Dr. Hrebinko also fails to realize that the lawyers provide the finances to secure experts to review cases to determine whether there is an actual medical malpractice claim available. Dr. Hrebinko fails to realize also that lawyers involved in medical malpractice cases reject close to 95 percent of all inquiries made. This rejection process requires expenditures of thousands of dollars to have nurses and doctors review these records before a determination is made about the claim's validity, thus eliminating meritless claims.

The recent requirement that certificates of merit be provided in the filing of medical malpractice claims has only formalized what had been an informal procedure for numerous years for most lawyers involved in this type of practice -- that is, to have an expert physician review the claim before it is presented.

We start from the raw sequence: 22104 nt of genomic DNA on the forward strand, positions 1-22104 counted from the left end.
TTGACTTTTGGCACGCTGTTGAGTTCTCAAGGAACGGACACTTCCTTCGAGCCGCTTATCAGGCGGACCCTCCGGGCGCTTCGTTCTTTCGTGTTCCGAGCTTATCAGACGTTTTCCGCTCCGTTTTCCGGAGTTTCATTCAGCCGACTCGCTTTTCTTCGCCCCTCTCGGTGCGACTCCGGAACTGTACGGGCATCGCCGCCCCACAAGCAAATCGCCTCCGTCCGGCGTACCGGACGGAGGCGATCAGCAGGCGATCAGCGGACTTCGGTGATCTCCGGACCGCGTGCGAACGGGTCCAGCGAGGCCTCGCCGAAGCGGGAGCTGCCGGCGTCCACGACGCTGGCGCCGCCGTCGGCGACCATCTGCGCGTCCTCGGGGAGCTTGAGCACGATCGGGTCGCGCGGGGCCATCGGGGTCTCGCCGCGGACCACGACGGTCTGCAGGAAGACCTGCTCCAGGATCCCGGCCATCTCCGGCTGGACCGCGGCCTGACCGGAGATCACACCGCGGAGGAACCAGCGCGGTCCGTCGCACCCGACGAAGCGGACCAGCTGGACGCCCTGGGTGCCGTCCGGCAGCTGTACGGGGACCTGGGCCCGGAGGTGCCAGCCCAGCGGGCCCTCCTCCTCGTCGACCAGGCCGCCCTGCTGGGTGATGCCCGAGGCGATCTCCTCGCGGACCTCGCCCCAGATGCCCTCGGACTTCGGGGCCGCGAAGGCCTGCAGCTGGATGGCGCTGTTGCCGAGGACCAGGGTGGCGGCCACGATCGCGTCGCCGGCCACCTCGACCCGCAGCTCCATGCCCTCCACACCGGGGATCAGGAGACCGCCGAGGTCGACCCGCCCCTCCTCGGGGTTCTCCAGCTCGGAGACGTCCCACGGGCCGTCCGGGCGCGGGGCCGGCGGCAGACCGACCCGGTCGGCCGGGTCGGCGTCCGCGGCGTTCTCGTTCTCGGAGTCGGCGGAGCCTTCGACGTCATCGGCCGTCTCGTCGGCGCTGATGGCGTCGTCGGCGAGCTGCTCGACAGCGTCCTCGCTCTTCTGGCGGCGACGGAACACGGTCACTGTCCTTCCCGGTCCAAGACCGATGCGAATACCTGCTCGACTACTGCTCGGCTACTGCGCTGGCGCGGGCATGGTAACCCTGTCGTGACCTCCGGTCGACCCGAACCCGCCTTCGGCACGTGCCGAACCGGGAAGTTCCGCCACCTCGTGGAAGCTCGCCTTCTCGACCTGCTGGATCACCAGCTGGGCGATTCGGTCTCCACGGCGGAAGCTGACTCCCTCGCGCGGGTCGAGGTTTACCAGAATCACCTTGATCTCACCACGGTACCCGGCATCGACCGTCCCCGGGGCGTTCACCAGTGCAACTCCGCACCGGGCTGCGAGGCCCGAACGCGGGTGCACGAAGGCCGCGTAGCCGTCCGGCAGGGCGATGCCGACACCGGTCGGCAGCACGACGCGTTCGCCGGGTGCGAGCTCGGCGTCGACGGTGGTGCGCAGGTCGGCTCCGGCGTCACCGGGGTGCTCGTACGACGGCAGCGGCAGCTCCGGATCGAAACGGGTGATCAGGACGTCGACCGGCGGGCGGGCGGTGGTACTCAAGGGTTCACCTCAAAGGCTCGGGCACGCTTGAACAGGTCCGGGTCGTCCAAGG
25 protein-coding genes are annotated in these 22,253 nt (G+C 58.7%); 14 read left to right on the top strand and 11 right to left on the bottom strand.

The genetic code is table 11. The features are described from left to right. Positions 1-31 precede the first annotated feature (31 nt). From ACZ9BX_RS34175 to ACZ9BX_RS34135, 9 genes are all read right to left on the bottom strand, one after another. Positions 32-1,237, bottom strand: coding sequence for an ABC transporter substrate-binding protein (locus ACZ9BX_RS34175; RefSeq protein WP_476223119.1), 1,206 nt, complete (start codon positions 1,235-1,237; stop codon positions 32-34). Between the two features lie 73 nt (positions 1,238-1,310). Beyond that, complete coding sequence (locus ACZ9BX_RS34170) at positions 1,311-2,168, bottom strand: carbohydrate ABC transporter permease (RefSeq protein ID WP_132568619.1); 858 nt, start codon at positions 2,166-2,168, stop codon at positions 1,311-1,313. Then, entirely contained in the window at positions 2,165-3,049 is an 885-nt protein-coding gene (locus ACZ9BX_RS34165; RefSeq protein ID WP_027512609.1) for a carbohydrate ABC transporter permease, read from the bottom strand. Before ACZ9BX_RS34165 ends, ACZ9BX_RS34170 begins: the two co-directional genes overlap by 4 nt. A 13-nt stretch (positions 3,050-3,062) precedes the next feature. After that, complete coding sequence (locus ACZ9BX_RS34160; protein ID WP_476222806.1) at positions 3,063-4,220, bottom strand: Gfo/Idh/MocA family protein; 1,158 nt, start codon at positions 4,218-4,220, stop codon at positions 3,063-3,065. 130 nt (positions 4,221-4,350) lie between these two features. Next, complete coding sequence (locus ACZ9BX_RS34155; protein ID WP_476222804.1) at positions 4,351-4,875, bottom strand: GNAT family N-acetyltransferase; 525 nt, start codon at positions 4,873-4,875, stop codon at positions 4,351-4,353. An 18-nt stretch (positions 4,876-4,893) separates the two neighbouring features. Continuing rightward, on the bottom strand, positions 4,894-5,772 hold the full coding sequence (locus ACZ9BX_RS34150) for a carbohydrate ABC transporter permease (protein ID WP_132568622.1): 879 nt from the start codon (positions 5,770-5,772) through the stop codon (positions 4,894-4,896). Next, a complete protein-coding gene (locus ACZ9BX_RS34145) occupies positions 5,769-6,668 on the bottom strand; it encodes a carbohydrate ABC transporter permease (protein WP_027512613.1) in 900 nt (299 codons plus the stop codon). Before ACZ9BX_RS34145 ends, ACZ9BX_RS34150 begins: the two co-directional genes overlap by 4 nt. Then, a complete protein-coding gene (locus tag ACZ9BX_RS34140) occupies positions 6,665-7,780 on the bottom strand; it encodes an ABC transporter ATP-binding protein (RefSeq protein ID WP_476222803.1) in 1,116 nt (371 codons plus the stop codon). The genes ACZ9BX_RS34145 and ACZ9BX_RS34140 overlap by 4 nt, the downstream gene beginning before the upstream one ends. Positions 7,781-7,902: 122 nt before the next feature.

I would think Dr. Hrebinko should try and make a true investigation of the causes of medical malpractice insurance rates, that being the insurance industry and its practices, rather than attacking lawyers, who represent the victims, and their charges.

WILLIAM F. GOODRICH
Brighton Heights

Editor's note: The writer is a lawyer.


It's all about money

As I prepared to watch the local news one day, I was treated to a lawyer's commercial that went something like, "If you are a woman recently diagnosed with breast cancer and think your diagnosis may have been delayed . . . ."

We have spent the better part of the past few months listening to lawyers blame doctors and doctors blame insurance companies, etc. I bristled and realized that ads like this, as well as stumping in front of cameras on courthouse steps and parading malpractice "victims" in front of House subcommittees, distract us from the crux of the malpractice reform debate: this is big business and it's all about the money.

Heaven help us when we start caring more about the almighty dollar than we do about each other. Or are we too late?

DONNA HARRISON, M.D.
Regent Square